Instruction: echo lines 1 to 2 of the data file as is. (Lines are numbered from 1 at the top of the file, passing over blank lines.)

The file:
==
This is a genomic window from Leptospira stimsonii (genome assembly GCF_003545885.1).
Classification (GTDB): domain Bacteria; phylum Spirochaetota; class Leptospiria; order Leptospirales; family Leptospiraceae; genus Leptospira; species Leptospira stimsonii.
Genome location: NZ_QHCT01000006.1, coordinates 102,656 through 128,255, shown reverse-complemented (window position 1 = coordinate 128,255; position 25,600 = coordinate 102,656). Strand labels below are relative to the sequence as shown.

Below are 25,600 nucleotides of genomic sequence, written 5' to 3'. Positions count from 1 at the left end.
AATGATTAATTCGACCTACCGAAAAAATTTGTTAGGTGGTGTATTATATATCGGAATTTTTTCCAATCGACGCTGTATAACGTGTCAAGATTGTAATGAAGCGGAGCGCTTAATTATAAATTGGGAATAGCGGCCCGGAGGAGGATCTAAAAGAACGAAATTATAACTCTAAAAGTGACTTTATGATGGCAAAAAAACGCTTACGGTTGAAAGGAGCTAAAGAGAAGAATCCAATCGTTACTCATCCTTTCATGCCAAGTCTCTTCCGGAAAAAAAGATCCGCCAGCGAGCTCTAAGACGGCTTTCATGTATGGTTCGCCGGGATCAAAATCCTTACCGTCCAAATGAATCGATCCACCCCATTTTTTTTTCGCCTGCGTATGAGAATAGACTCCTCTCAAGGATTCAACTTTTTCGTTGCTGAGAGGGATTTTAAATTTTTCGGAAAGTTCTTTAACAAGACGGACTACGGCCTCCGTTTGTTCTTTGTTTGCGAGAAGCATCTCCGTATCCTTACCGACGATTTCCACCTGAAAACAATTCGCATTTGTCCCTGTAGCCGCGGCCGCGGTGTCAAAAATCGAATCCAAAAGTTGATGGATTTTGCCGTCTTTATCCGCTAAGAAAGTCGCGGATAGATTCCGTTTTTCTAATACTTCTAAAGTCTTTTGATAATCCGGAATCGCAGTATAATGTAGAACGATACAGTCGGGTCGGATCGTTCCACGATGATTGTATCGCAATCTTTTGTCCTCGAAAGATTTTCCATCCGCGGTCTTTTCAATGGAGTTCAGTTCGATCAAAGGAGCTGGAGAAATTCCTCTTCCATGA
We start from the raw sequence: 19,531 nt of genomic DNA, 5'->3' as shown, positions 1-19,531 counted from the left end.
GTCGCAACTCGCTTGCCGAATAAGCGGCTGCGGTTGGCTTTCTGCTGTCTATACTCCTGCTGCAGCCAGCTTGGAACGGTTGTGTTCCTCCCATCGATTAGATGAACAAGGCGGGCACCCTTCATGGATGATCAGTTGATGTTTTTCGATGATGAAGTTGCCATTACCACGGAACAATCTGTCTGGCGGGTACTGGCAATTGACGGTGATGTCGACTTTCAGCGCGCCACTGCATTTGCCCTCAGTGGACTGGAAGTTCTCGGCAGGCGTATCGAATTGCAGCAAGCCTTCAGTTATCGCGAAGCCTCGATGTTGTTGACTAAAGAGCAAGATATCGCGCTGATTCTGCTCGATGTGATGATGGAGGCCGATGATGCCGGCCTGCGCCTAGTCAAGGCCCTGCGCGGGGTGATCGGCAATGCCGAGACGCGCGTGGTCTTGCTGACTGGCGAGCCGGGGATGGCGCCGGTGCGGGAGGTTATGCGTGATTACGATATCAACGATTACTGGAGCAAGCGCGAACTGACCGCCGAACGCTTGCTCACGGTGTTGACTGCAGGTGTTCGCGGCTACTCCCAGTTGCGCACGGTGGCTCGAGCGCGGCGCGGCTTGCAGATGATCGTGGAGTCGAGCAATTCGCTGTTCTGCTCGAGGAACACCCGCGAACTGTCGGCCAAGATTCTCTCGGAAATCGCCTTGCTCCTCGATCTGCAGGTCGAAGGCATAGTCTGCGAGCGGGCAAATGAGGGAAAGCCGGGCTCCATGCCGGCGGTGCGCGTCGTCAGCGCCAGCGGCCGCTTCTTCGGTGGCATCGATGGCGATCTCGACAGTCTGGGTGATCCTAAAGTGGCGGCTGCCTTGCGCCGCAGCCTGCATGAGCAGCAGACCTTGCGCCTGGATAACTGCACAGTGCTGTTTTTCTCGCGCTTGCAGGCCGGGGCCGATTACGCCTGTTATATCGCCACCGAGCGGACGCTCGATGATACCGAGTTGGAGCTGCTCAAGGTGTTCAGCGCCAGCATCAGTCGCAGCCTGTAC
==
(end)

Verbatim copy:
This is a genomic window from Leptospira stimsonii (genome assembly GCF_003545885.1).
Classification (GTDB): domain Bacteria; phylum Spirochaetota; class Leptospiria; order Leptospirales; family Leptospiraceae; genus Leptospira; species Leptospira stimsonii.